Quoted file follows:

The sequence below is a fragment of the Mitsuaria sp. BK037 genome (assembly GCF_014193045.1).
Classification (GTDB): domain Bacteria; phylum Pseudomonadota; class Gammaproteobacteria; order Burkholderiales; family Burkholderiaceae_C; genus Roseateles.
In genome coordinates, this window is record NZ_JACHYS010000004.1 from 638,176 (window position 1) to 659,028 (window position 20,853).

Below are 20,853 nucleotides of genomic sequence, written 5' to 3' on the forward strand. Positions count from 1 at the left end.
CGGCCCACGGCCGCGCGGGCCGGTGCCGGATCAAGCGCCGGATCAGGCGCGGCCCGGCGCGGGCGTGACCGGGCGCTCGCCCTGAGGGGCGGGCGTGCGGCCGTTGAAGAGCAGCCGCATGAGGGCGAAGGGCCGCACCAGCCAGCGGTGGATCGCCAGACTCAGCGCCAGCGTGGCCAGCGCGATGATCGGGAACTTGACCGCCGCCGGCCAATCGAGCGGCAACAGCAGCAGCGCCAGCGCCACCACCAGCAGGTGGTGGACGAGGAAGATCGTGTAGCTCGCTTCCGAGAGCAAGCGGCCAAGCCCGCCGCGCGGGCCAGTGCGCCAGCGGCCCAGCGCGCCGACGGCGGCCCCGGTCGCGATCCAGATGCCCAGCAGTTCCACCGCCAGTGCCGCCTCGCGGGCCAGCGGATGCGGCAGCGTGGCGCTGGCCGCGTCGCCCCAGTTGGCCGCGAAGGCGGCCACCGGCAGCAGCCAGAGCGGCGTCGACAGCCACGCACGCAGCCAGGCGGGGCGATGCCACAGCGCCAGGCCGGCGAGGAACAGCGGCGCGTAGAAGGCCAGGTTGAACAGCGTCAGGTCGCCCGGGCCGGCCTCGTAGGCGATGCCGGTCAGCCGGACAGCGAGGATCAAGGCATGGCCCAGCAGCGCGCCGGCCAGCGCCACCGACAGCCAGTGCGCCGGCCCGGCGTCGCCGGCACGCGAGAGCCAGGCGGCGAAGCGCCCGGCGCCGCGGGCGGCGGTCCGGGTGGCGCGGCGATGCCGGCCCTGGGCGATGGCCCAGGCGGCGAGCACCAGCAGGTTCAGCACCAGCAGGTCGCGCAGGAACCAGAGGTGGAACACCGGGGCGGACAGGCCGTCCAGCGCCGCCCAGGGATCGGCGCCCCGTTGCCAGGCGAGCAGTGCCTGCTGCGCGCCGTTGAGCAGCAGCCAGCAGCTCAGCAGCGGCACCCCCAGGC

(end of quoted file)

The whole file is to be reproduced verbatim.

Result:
The sequence below is a fragment of the Mitsuaria sp. BK037 genome (assembly GCF_014193045.1).
Classification (GTDB): domain Bacteria; phylum Pseudomonadota; class Gammaproteobacteria; order Burkholderiales; family Burkholderiaceae_C; genus Roseateles.
In genome coordinates, this window is record NZ_JACHYS010000004.1 from 638,176 (window position 1) to 659,028 (window position 20,853).

Below are 20,853 nucleotides of genomic sequence, written 5' to 3' on the forward strand. Positions count from 1 at the left end.
CGGCCCACGGCCGCGCGGGCCGGTGCCGGATCAAGCGCCGGATCAGGCGCGGCCCGGCGCGGGCGTGACCGGGCGCTCGCCCTGAGGGGCGGGCGTGCGGCCGTTGAAGAGCAGCCGCATGAGGGCGAAGGGCCGCACCAGCCAGCGGTGGATCGCCAGACTCAGCGCCAGCGTGGCCAGCGCGATGATCGGGAACTTGACCGCCGCCGGCCAATCGAGCGGCAACAGCAGCAGCGCCAGCGCCACCACCAGCAGGTGGTGGACGAGGAAGATCGTGTAGCTCGCTTCCGAGAGCAAGCGGCCAAGCCCGCCGCGCGGGCCAGTGCGCCAGCGGCCCAGCGCGCCGACGGCGGCCCCGGTCGCGATCCAGATGCCCAGCAGTTCCACCGCCAGTGCCGCCTCGCGGGCCAGCGGATGCGGCAGCGTGGCGCTGGCCGCGTCGCCCCAGTTGGCCGCGAAGGCGGCCACCGGCAGCAGCCAGAGCGGCGTCGACAGCCACGCACGCAGCCAGGCGGGGCGATGCCACAGCGCCAGGCCGGCGAGGAACAGCGGCGCGTAGAAGGCCAGGTTGAACAGCGTCAGGTCGCCCGGGCCGGCCTCGTAGGCGATGCCGGTCAGCCGGACAGCGAGGATCAAGGCATGGCCCAGCAGCGCGCCGGCCAGCGCCACCGACAGCCAGTGCGCCGGCCCGGCGTCGCCGGCACGCGAGAGCCAGGCGGCGAAGCGCCCGGCGCCGCGGGCGGCGGTCCGGGTGGCGCGGCGATGCCGGCCCTGGGCGATGGCCCAGGCGGCGAGCACCAGCAGGTTCAGCACCAGCAGGTCGCGCAGGAACCAGAGGTGGAACACCGGGGCGGACAGGCCGTCCAGCGCCGCCCAGGGATCGGCGCCCCGTTGCCAGGCGAGCAGTGCCTGCTGCGCGCCGTTGAGCAGCAGCCAGCAGCTCAGCAGCGGCACCCCCAGGC